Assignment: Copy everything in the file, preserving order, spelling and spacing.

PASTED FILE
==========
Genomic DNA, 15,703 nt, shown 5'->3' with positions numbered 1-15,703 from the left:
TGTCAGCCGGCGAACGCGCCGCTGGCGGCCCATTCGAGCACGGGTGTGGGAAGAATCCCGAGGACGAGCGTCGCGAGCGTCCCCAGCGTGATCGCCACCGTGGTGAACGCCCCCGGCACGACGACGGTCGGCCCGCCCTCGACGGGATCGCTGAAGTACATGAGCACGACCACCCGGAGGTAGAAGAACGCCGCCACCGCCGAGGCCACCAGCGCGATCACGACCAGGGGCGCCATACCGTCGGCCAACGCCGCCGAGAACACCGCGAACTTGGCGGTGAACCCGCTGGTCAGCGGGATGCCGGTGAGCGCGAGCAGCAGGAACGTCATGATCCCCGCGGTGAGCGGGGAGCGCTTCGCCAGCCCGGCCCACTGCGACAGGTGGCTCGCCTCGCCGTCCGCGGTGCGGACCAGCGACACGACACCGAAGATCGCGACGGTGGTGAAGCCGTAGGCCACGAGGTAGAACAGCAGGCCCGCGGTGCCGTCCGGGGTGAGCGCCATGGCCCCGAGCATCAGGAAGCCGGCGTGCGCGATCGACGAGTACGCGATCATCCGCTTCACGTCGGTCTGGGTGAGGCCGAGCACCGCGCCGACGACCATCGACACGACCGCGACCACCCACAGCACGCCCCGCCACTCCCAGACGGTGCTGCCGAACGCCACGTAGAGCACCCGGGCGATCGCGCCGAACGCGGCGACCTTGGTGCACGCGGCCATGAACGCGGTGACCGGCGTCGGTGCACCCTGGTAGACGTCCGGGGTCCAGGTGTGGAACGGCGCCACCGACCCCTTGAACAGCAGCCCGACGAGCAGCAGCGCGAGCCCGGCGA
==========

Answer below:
Genomic DNA, 15,703 nt, shown 5'->3' with positions numbered 1-15,703 from the left:
TGTCAGCCGGCGAACGCGCCGCTGGCGGCCCATTCGAGCACGGGTGTGGGAAGAATCCCGAGGACGAGCGTCGCGAGCGTCCCCAGCGTGATCGCCACCGTGGTGAACGCCCCCGGCACGACGACGGTCGGCCCGCCCTCGACGGGATCGCTGAAGTACATGAGCACGACCACCCGGAGGTAGAAGAACGCCGCCACCGCCGAGGCCACCAGCGCGATCACGACCAGGGGCGCCATACCGTCGGCCAACGCCGCCGAGAACACCGCGAACTTGGCGGTGAACCCGCTGGTCAGCGGGATGCCGGTGAGCGCGAGCAGCAGGAACGTCATGATCCCCGCGGTGAGCGGGGAGCGCTTCGCCAGCCCGGCCCACTGCGACAGGTGGCTCGCCTCGCCGTCCGCGGTGCGGACCAGCGACACGACACCGAAGATCGCGACGGTGGTGAAGCCGTAGGCCACGAGGTAGAACAGCAGGCCCGCGGTGCCGTCCGGGGTGAGCGCCATGGCCCCGAGCATCAGGAAGCCGGCGTGCGCGATCGACGAGTACGCGATCATCCGCTTCACGTCGGTCTGGGTGAGGCCGAGCACCGCGCCGACGACCATCGACACGACCGCGACCACCCACAGCACGCCCCGCCACTCCCAGACGGTGCTGCCGAACGCCACGTAGAGCACCCGGGCGATCGCGCCGAACGCGGCGACCTTGGTGCACGCGGCCATGAACGCGGTGACCGGCGTCGGTGCACCCTGGTAGACGTCCGGGGTCCAGGTGTGGAACGGCGCCACCGACCCCTTGAACAGCAGCCCGACGAGCAGCAGCGCGAGCCCGGCGA